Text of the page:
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San Francisco community dedicates murals to essential workers amid pandemic


SAN FRANCISCO, Calif. (KRON) — Wooden panels protecting the historic Flood building in San Francisco — getting a make-over during the pandemic.

While businesses remain closed — as a tribute to first responders and frontline healthcare workers.

Hearts and shape’s the theme.

“We’re trying to bring people together, and you know, brighten their day,” Executive Director Karin Flood said.

Murals painted in honor of first responders and frontline healthcare workers serving the San Francisco community during the COVID-19 crisis.​

Decorating wooden panels protecting businesses closed down while the city shelters-in-place.

“We hope to uplift people’s spirits during this very challenging time, with a little bit of beauty and some hope,” Flood said.

Flood is the executive director of the Union Square Business Improvement District.

A title her late father James C. Flood held when he founded the organization in the late 90s.​

She says when he had the historic flood building downtown on Market Street renovated years ago, young kids from the Tenderloin District used paint to transform what were otherwise dull barricades on the windows — into artwork.​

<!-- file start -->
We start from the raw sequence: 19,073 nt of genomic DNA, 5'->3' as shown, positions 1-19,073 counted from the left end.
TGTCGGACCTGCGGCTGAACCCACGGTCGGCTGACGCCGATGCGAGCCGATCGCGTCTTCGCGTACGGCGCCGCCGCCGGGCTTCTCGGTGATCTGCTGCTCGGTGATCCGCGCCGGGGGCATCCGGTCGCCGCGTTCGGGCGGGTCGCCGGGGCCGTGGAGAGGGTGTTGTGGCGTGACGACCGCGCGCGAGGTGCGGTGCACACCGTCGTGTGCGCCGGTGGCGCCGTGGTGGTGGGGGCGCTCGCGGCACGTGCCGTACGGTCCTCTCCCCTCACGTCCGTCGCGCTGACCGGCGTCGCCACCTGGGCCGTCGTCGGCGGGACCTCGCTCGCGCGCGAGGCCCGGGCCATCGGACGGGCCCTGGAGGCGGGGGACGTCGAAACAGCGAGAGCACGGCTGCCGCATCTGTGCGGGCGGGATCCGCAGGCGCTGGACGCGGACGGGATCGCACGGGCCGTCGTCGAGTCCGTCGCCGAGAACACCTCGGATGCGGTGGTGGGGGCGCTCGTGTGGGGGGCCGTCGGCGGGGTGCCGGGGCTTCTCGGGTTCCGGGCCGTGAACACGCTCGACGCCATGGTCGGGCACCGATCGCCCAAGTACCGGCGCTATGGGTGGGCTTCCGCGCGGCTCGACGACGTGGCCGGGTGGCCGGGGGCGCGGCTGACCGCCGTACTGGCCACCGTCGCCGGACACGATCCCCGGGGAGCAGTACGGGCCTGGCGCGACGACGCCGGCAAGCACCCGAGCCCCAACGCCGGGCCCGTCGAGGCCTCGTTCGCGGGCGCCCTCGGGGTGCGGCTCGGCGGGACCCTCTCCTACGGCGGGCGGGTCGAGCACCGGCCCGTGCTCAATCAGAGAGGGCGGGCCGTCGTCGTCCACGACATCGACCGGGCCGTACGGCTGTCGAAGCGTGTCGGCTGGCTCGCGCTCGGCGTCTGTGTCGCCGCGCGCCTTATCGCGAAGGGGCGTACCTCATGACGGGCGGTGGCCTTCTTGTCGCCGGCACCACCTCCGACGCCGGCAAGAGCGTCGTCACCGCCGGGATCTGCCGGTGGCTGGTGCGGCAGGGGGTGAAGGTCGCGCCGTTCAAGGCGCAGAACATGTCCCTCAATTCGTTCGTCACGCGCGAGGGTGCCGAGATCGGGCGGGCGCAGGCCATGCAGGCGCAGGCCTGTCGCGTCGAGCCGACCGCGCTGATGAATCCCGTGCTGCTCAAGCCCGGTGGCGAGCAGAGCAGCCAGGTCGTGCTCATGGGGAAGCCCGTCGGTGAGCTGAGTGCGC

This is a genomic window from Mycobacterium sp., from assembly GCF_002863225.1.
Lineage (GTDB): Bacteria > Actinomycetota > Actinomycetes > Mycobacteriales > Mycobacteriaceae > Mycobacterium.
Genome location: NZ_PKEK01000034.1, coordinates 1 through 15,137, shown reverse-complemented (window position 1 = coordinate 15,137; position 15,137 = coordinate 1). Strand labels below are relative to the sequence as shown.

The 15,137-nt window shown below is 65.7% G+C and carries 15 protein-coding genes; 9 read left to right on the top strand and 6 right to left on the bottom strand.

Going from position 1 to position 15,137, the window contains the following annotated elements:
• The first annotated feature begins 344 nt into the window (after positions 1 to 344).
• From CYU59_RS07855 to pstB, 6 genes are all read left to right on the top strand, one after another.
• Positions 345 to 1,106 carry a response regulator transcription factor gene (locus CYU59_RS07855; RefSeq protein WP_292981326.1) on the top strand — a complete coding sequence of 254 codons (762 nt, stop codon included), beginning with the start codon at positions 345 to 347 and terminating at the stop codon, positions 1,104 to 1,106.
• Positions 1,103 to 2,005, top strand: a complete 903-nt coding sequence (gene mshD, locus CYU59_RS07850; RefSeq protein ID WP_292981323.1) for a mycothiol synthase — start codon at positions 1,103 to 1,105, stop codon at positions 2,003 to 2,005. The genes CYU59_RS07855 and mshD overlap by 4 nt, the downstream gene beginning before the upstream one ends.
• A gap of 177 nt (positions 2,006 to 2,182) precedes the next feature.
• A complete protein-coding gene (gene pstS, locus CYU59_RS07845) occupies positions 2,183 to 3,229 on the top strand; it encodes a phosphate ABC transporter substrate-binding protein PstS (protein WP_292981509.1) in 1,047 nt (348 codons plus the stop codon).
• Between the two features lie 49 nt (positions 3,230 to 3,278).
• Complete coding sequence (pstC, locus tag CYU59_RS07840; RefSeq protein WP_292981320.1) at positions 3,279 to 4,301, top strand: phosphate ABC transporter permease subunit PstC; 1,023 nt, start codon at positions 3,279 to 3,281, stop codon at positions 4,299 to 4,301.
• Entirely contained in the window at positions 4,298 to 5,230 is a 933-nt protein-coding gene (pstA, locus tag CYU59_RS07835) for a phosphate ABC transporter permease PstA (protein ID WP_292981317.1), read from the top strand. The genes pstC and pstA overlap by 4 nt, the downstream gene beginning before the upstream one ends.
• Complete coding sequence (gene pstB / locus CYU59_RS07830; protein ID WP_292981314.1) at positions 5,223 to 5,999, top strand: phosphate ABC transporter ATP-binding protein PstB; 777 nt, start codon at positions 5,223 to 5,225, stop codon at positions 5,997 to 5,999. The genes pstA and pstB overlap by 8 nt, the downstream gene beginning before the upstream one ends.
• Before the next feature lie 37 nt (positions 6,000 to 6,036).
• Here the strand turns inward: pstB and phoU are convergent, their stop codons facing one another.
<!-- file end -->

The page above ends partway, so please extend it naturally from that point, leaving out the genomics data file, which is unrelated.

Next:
Now, the Flood family has teamed up with general hospital and the group, Bay together, to once again turn and eyesore into something special.​

“We loved our father, we love our community, we love San Francisco and it’s a tribute to everyone,” Flood said.

Several generations of the Flood family involved in the artwork — including Karin’s 19-year-old daughter Anna-Liisa Eklund.​

Eklund says her grandfather would be proud.​

“This is a great time to come together and celebrate those images that he loved, the symbols of the city and the community that he’s been apart of for his whole life,” she said.

The Flood family says the artwork will stay up as long as the storefronts remain closed, but it looks like they may reopen at the end of the month.​

Once that happens, they intend to donate all of the pallets to a public space in San Francisco.​

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